Then on Monday, Minnesota Senator Amy Klobuchar also dropped out, joining Buttigieg that night to deliver their endorsement of Biden in person. MSNBC’s Mike Memoli pretended the Democratic politicians were somehow super heroes. “It’s almost like they’re building an Avengers sequel in Dallas tonight,” he gushed.

Thanks to the consolidated field, Biden won 10 of the night’s contests, leaving just four for Sanders (American Samoa went for former New York City Mayor Michael Bloomberg). “What a night it has been for Joe Biden,” CNN’s Don Lemon exclaimed. “I took a nap because I knew I would be up late. And I woke up and I thought I was still dreaming. Joe Biden, you can only say is over-performing….”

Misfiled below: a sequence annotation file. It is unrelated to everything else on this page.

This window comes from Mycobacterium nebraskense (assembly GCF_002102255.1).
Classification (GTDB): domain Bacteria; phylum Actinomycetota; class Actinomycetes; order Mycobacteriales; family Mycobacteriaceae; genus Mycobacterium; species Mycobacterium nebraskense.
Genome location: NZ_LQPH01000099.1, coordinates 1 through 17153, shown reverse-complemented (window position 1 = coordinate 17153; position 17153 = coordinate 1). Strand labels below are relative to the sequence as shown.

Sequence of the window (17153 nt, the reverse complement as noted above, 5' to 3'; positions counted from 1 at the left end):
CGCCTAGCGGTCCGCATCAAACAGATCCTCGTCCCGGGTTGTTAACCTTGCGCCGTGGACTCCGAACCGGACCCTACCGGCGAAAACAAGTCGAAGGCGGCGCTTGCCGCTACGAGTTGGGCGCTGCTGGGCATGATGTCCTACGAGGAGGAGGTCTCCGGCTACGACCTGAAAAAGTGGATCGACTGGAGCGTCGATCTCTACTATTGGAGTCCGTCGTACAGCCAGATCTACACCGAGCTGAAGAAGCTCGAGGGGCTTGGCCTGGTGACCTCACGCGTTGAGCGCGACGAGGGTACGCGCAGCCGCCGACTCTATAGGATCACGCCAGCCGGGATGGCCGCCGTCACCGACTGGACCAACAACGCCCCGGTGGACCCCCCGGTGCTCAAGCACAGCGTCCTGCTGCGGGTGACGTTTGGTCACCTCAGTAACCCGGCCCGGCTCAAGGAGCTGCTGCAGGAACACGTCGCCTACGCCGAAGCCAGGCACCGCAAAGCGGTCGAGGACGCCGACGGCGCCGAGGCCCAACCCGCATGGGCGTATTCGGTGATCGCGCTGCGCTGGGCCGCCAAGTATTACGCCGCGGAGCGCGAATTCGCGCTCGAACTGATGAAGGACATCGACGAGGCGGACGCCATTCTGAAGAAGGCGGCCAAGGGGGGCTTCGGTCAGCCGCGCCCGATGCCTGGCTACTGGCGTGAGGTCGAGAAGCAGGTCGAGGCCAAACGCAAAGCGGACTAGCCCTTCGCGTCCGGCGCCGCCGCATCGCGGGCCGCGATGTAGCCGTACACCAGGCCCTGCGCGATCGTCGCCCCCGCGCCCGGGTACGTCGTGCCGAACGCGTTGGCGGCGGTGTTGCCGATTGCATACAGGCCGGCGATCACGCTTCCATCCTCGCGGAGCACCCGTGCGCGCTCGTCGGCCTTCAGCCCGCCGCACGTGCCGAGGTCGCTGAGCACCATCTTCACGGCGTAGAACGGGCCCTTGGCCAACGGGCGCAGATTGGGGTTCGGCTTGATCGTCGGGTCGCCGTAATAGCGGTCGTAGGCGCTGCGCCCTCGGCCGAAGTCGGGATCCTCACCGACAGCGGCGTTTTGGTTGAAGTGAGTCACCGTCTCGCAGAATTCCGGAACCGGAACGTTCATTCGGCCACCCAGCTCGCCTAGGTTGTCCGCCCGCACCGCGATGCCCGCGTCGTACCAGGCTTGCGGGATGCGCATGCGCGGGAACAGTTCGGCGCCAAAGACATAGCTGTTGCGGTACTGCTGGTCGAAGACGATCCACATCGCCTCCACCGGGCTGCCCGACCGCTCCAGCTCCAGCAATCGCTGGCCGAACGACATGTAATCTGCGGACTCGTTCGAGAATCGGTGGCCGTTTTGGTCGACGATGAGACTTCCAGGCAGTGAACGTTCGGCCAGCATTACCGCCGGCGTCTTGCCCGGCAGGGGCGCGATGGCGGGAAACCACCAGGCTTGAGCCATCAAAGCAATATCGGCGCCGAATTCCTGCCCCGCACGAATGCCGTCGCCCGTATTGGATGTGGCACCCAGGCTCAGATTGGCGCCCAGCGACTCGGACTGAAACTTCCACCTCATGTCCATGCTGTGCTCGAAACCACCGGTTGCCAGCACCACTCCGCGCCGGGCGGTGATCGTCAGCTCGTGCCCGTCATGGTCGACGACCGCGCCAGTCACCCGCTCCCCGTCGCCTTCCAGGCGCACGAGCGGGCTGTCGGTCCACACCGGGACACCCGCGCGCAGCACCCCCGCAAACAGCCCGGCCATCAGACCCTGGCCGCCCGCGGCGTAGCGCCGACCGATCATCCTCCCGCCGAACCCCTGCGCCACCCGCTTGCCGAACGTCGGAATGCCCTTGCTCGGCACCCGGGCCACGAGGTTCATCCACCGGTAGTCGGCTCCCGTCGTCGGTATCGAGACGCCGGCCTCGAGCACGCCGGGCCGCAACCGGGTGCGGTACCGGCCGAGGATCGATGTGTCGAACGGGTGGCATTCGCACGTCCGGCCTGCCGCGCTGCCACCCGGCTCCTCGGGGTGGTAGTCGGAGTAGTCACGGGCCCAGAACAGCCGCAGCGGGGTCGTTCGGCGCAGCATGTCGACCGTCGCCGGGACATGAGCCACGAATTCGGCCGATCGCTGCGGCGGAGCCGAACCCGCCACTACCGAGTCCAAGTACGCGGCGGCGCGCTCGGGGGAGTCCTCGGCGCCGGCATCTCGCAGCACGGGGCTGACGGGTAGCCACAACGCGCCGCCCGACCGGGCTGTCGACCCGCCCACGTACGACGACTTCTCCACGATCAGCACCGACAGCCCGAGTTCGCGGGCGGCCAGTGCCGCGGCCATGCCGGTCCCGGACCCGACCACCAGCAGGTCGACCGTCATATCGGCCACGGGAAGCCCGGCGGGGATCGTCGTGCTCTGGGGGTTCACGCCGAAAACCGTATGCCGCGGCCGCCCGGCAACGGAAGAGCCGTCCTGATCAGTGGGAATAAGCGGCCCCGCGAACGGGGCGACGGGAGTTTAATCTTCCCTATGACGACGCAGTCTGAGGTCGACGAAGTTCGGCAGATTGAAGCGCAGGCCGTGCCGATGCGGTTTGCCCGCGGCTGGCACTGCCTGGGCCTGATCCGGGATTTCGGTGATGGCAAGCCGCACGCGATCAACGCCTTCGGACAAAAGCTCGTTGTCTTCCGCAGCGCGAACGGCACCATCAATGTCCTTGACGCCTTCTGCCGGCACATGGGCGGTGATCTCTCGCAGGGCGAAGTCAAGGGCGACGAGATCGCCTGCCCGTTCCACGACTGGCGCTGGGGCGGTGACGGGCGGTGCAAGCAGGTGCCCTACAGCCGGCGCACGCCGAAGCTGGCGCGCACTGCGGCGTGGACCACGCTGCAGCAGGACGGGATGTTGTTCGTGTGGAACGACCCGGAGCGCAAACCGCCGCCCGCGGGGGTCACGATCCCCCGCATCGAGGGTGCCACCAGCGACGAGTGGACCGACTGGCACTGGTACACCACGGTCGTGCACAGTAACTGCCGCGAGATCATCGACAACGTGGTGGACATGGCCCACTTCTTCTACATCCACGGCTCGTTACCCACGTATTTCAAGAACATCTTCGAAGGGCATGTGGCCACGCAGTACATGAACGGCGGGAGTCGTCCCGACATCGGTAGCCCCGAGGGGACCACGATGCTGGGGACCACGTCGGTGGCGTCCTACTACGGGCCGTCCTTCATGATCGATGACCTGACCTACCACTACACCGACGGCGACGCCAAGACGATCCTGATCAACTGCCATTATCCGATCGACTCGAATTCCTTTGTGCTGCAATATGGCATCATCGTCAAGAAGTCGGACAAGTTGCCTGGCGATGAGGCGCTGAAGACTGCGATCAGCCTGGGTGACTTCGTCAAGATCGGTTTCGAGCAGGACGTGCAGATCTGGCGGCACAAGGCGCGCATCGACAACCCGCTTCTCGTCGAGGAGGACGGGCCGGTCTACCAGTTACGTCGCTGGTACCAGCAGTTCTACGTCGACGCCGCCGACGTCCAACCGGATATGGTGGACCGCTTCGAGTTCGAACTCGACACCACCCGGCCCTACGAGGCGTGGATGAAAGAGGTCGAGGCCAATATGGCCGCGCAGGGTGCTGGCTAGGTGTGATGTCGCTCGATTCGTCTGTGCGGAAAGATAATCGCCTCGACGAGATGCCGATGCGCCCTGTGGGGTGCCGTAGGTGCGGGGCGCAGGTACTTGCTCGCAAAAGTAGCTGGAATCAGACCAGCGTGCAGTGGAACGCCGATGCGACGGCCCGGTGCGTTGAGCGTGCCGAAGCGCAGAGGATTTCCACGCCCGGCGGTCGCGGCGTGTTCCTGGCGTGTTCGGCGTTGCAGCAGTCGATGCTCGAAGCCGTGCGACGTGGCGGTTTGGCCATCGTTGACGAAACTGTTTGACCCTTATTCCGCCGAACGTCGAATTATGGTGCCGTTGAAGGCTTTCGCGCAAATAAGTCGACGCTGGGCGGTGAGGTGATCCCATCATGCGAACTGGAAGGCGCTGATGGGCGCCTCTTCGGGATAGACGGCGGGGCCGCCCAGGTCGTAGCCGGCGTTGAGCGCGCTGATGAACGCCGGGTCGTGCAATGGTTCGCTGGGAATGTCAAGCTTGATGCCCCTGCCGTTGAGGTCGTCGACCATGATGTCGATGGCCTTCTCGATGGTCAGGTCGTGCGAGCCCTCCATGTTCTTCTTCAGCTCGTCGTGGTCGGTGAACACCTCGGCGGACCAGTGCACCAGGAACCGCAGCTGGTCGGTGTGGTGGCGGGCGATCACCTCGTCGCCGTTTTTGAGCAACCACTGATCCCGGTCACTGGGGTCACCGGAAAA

The next morning, Bloomberg dropped out. Reporters consoled the billionaire by suggesting his massive spending on anti-Trump TV ads might still bear fruit. “That money may not have helped Mike Bloomberg, but it does lay a predicate for an evaluation of President Trump later on and it might not have been money ill spent in the long run,” Major Garrett hoped on CBS This Morning.

On MSNBC’s Morning Joe, former Newsweek editor Jon Meacham essentially endorsed Biden for the general election: “Biden is historically the more rational choice….That’s just a historical fact. We tend to elect people like Joe Biden more so than people who are farther to the extremes of either side.”

[Meacham would soon make his endorsement explicit at the Democrats’ 2020 “virtual convention.” And after the election, it would be revealed that Meacham had secretly aided Biden as a speechwriter while still on the MSNBC/NBC payroll.]